This documentary tells the 25-year history of Kohanga Reo via the influential figure of Iritana Tāwhiwhirangi (2014 New Zealander of the Year finalist). Kohanga Reo is a world-leading educational movement that revitalised Māori language, “by giving it back to the children”. Not eschewing controversy, director Tainui Stephens’ film journeys from a time when students were punished for speaking Māori to a present where they can have ‘total immersion’ schooling in te reo. The Qantas Award-nominated doco screened on Māori Television, and at indigenous festival ImagineNATIVE.
Māori Television hit the airwaves on 28 March 2004. This collection demonstrates how the network has staked its place as Aotearoa's indigenous broadcaster. The kete is overflowing with tasty morsels — from comedy, waiata, hunting and language learning, to award-winning coverage of Anzac Day. Māori Television HOD of Content Development Nevak Rogers backgrounds some MTS highlights here, while Tainui Stephens unravels the history of Māori on television here: choose from te reo and English versions of each backgrounder.
In this documentary, Tā moko artist and kapa haka teacher Sacha Utupoto Keating rode the Whanganui River on a journey to discover his whakapapa. Director Howard Taylor followed Sacha's personal story and the wider histories of the awa, weaving reconstructions, archival footage and lush river images into a rich story of people and place. "Taylor's investigation of the mythical, historical, ecological and spiritual aspects of the Whanganui River is deeply moving." said Grant Smithies in the The Sunday Star-Times."You're left entertained, enlightened and politicised."
As the poster puts it, The Pā Boys is "about 'life, death and fu**ing good music'. It follows a Wellington band playing East Coast and Northland pubs, as they head for Cape Reinga. The trio find themselves on a roots journey that's both musical and personal (mateship, whānau, whakapapa). The cast includes singer Francis Kora, with songs by Warren Maxwell. Released in Kiwi cinemas on Waitangi Day 2014, Himiona Grace's first feature won positive reviews, and a Best Film gong at the 2014 Wairoa Māori Film Festival. Ainsley Gardiner (Boy) and Mina Mathieson (Warbrick) produced.
After the passing of a family member, the Bell family discovered a selection of late 19th century photographs tucked away in a closet. Taken by a man named William Partington, the photos documented local Māori around the Whanganui River area, and were subsequently of incredible cultural and financial value. The owners of the photographs opted to sell them at auction. Local iwi on the other hand, felt it important that their whakapapa returned home. Winner of an Aotearoa TV Award, this documentary tells the story of finding compromise when dealing with precious taonga.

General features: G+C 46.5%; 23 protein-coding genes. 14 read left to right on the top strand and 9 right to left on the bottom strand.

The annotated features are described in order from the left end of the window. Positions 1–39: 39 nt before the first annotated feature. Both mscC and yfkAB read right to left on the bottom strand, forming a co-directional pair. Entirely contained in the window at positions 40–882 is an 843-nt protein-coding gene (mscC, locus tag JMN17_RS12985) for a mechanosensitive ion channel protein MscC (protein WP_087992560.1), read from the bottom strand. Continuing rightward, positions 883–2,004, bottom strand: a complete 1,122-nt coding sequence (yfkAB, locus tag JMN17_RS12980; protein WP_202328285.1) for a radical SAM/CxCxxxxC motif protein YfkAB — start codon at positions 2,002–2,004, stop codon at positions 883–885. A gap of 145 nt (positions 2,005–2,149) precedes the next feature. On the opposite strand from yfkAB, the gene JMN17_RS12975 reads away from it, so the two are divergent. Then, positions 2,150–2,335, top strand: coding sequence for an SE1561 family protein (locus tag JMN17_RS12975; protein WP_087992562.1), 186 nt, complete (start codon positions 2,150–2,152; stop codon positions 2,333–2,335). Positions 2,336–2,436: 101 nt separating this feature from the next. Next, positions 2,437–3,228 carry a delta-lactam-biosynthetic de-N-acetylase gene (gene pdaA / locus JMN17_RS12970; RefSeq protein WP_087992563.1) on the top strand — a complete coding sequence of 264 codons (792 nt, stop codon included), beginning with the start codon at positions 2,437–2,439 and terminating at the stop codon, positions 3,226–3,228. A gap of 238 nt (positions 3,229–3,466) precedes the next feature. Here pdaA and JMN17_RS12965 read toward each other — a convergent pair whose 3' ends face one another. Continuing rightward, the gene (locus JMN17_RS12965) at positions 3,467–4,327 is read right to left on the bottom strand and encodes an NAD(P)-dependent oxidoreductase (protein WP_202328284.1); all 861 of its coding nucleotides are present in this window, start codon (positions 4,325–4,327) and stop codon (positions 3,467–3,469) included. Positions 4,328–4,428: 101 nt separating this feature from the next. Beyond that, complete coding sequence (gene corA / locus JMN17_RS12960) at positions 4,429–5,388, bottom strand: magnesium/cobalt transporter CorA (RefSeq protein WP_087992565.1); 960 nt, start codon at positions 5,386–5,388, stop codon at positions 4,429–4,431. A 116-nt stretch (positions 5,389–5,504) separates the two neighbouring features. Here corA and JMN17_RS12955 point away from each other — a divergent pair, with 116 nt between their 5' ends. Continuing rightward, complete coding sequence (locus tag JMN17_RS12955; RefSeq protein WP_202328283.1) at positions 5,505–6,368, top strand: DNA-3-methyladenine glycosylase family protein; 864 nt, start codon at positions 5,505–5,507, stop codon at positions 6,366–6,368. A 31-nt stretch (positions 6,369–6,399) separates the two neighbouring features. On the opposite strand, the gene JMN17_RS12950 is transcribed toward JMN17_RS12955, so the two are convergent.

Alien Weaponry are a thrash metal band which often sings in te reo Māori. This Vice documentary meets them as they prepare to tour Europe, and take the metal world by storm. The quiet lives of the members — Lewis de Jong and Ethan Trembath attend different high schools, while Henry de Jong is an apprentice mechanic — are contrasted with a high intensity performance (at the Auckland release show for the band's debut album Tū). The de Jong parents share stories about their two sons, and the band travel to Lake Rotoiti, to reconnect with their whakapapa.
Taaniko Nordstrom and her sister Vienna are the creative duo behind Soldiers Rd Portraits, who create customised vintage portraits for indigenous people and often work with Māori inmates, reconnecting them with their whakapapa. Wellington filmmaker Louise Pattinson directed and edited this short documentary for the Loading Docs series. She focuses on Soldiers Road working with a group of Māori teenagers trying to find their place in the world. The teenagers tell their stories through letters to tipuna (ancestors), traditional costumes and ta moko.
In this report for arts show Kaleidoscope, Aileen O'Sullivan interviews writer Witi Ihimaera about Waituhi - The Life of the Village, an operatic collaboration with Pākehā composer Ross Harris. Amidst rehearsals before the opera's September 1984 premiere in Wellington, Ihimaera opens up about the personal and spiritual inspirations behind his first ever libretto. Ihimaera has used Waituhi, the East Coast village of his birth, as the setting for several of his novels. His libretto for Waituhi weaves together stories and waiata of love and loss from different generations of one whānau.
This 1972 National Film Unit production promotes New Zealand’s national parks, from the oldest — Tongariro (established in 1887) — to Mt Aspiring (1964). Besides slatherings of scenic splendour, the film shows rangers clearing tracks, 70s après ski activity on Ruapehu, and school children at Rotoiti Youth Lodge: skylarking, river crossing, and cornflake eating en masse. When this film was made there were 10 National Parks (there are now 14). “In all their variety they’re the heritage of everyone who’s heard the call and felt the freedom of the unspoilt land.”
Witi Ihimaera was the first Māori writer to publish a book of short stories (Pounamu Pounamu) and a novel (Tangi). In this wide-ranging Kaleidoscope profile Ihimaera (here in his late 30s) talks about being “the boy from the sticks made good”, and conforming to expectations: “do I want to be the literary voice of the Māori people? No”. He discusses editing influential anthology Into the World of Light and the camera accompanies him on a Wellington circuit, as he roller-skates, and visits Newtown’s Black Power HQ. George Henare reads excerpts from Ihimaera’s work.